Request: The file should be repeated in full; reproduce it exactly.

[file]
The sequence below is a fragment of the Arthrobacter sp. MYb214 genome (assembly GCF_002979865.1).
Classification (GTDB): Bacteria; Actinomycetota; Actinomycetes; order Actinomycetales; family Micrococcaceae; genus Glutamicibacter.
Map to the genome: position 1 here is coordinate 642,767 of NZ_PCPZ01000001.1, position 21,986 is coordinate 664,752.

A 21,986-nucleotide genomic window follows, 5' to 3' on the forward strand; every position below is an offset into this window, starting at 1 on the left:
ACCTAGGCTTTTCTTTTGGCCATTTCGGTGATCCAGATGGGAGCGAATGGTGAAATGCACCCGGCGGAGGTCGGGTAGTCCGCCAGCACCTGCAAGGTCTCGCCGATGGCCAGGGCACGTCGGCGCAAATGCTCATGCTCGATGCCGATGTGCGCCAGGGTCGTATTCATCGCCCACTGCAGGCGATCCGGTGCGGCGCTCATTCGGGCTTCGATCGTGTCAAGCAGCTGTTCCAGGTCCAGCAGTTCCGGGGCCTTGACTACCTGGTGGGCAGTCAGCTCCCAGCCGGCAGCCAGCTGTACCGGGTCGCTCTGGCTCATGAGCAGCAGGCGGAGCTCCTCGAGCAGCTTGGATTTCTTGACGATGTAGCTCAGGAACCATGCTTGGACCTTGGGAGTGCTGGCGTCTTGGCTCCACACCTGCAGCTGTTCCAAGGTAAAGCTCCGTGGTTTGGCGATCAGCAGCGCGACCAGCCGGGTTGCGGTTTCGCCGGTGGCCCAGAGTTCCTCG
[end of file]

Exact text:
The sequence below is a fragment of the Arthrobacter sp. MYb214 genome (assembly GCF_002979865.1).
Classification (GTDB): Bacteria; Actinomycetota; Actinomycetes; order Actinomycetales; family Micrococcaceae; genus Glutamicibacter.
Map to the genome: position 1 here is coordinate 642,767 of NZ_PCPZ01000001.1, position 21,986 is coordinate 664,752.

A 21,986-nucleotide genomic window follows, 5' to 3' on the forward strand; every position below is an offset into this window, starting at 1 on the left:
ACCTAGGCTTTTCTTTTGGCCATTTCGGTGATCCAGATGGGAGCGAATGGTGAAATGCACCCGGCGGAGGTCGGGTAGTCCGCCAGCACCTGCAAGGTCTCGCCGATGGCCAGGGCACGTCGGCGCAAATGCTCATGCTCGATGCCGATGTGCGCCAGGGTCGTATTCATCGCCCACTGCAGGCGATCCGGTGCGGCGCTCATTCGGGCTTCGATCGTGTCAAGCAGCTGTTCCAGGTCCAGCAGTTCCGGGGCCTTGACTACCTGGTGGGCAGTCAGCTCCCAGCCGGCAGCCAGCTGTACCGGGTCGCTCTGGCTCATGAGCAGCAGGCGGAGCTCCTCGAGCAGCTTGGATTTCTTGACGATGTAGCTCAGGAACCATGCTTGGACCTTGGGAGTGCTGGCGTCTTGGCTCCACACCTGCAGCTGTTCCAAGGTAAAGCTCCGTGGTTTGGCGATCAGCAGCGCGACCAGCCGGGTTGCGGTTTCGCCGGTGGCCCAGAGTTCCTCG